WASHINGTON – Rick Steves is a popular host of a series devoted to Europe on US Public Television, (PBS), the commercial free network that on average provides high quality, educational programs for Americans. PBS has a very small audience. Yet, those who watch it are the better educated, high income US elites. They watch TV to learn, and not just for mindless entertainment. And indeed PBS has its array of hard hitting, informative documentaries, a high quality news program, (The News Hour), and a couple of very good talk shows, (Charlie Rose is the best one), featuring captivating interviews with leading personalities in politics, science, theatre, economics, business, and a lot more.
This is Europe?
But then PBS also has “Rick Steves’ Europe”. And this is not a good thing. The programs consist in a series of portraits of various European countries that create a cartoonish view of Europe. The Old Continent is all and only about the arts, high culture, beautiful architecture, great food and –most of all– ultra nice, refined and civilized people.
With real mastery, Rick Steves focuses on what is good about Europe and only on that, leaving all the bad stuff out, this way conjuring up the idea of a splendid Continent-wide oasis in which humanism blends with natural and man made beauty, good food and easy going, well educated people who get along splendidly with one another and do wonderful stuff.
This is a silly and totally unhelpful caricature of a Continent well on its way to terminal decline.
Italy: Michelangelo and pizza
Most recently I watched a concert on PBS in which each predictable piece by European well known classic composers was introduced by Steves. He –as the resident Europe expert– created a bogus historic “context” about the period in which the music was created.
A context of epic struggles (that sound more like pillow fights) led by proud and noble people who just wanted to assert their freedoms, etc. And the music was accompanied by videos that provided visual support. And so, as the orchestra played Verdi’s Aida, the audience watched beautiful Italian churches, palaces, and lovely landscapes. Still, in order to add some “realism”, there were many portrayals of today’s Italians. Everybody looking good and cheerful. And, of course, as the music plays on, you watch civilized wine tasting and pizza handed over to hungry customers, and then pasta and –why not– lots of cappuccino. What a lovely country!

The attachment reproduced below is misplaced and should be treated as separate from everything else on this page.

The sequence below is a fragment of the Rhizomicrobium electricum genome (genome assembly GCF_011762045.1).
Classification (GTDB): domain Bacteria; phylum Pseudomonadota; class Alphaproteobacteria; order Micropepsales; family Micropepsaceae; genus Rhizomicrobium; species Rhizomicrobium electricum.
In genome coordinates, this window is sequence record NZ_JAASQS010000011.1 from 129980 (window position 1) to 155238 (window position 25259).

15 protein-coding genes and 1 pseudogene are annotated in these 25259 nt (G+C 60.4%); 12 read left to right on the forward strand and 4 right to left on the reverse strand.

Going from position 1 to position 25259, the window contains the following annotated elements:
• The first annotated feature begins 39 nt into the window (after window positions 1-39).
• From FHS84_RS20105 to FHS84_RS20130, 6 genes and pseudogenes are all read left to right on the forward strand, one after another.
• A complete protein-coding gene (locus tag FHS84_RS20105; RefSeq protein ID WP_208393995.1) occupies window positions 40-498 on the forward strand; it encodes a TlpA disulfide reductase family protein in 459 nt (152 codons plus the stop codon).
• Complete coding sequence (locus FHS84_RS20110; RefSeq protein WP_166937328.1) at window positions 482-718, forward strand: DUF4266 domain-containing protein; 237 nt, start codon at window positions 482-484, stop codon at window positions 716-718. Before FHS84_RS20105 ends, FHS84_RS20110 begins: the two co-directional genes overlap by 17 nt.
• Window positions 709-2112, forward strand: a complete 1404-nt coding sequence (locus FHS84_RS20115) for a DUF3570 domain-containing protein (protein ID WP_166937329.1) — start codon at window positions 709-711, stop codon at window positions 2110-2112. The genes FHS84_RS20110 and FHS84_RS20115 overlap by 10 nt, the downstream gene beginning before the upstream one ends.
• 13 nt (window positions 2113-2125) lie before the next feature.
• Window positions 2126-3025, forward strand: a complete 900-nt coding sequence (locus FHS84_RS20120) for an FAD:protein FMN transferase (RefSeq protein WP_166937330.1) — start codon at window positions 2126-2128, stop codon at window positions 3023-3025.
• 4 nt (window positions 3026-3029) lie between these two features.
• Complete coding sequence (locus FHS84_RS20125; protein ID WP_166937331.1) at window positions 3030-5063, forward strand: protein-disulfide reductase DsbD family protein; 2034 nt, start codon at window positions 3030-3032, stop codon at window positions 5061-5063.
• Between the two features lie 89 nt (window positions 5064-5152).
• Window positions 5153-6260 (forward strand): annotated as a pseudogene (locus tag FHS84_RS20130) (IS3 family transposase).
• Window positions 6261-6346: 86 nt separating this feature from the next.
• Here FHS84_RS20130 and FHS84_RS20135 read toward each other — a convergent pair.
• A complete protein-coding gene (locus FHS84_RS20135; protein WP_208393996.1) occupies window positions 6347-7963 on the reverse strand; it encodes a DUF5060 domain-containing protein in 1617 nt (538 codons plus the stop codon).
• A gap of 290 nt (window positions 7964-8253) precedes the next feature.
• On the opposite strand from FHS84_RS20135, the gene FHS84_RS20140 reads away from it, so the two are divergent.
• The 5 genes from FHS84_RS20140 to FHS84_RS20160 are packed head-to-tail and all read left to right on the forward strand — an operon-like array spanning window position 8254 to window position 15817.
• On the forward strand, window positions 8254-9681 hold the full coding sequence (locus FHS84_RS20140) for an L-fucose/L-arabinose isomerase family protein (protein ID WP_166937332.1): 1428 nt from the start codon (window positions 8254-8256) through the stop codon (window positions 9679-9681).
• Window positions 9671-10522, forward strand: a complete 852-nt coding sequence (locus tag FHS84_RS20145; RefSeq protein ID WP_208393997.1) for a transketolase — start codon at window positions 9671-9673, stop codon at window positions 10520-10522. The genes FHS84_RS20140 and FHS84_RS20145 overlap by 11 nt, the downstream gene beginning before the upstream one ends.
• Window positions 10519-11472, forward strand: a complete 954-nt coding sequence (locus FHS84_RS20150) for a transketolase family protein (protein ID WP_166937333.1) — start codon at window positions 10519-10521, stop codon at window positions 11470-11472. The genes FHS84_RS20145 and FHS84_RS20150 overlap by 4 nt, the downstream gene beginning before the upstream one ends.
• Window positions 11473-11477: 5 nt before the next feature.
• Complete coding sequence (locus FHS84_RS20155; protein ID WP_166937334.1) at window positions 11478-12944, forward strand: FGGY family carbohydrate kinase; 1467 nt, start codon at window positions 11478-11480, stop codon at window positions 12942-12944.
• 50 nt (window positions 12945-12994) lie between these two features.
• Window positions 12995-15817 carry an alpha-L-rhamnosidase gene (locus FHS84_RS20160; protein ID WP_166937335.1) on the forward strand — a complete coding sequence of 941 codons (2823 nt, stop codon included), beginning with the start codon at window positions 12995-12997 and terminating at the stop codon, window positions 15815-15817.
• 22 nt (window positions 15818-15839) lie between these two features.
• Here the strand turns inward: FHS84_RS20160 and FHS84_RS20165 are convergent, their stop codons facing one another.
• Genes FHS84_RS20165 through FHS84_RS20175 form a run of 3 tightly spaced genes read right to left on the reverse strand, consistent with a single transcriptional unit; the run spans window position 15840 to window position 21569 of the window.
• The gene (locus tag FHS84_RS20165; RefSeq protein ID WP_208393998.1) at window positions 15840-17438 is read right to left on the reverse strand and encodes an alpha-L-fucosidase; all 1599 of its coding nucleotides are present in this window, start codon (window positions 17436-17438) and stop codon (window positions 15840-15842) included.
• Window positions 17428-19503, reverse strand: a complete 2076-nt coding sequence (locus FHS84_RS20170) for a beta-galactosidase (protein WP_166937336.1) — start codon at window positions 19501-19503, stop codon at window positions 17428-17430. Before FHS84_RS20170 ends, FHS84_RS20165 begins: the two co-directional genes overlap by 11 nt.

If you want more of this cartoonish stuff, here is an intro to one of Steves’ videos on You Tube about Italy: “You’ll almost be able to smell the linguini and taste the vino rosso as Rick explores enchanting Italy“. OK, you get the picture.
Look, there is nothing wrong in showing Europe’s incredibly rich cultural legacy to America. But by selectively focusing only on the good features, Steves created a contrived, and therefore meaningless and non educational picture.
Here you have it: Europe as the Shangri-la of the West. “Rick Steves’ Europe” is the Continent of quiet civility, shared prosperity and good people who grow up well because of their beautiful surroundings and refined culture.
The sad thing is that PBS provides almost nothing else about contemporary Europe that might help in creating a more realistic context.
The truth of the matter is that Europe, with notable exceptions, especially in its Northern Regions, is a Continent in sad decline. Most of the art that Steves discusses in his travelogues was produced centuries ago.
Europe today is known for its endless debt crisis, sky high (12%) unemployment, social conflict, destructive politics, and lack of innovation and enterprise. Go tell the Spaniards, (27% unemployment, with youth unemployment above 50%), that you really envy their vibrant culture, great food and sangria. Go tell the near bankrupt Greeks that you understand why they are so proud of their history.
Bad news does not sell
Rick Steves has carved a niche for himself by creating and selling to unaware Americans this silly idea of Europe as a gigantic, happy Disneyland-like Continent. The whole truth is, of course, totally different.
It would be good for Americans to get the full picture. But I guess bad news about Europe does not sell as well as footage of happy Europeans laughing and having great dinners in the shadows of beautiful cathedrals.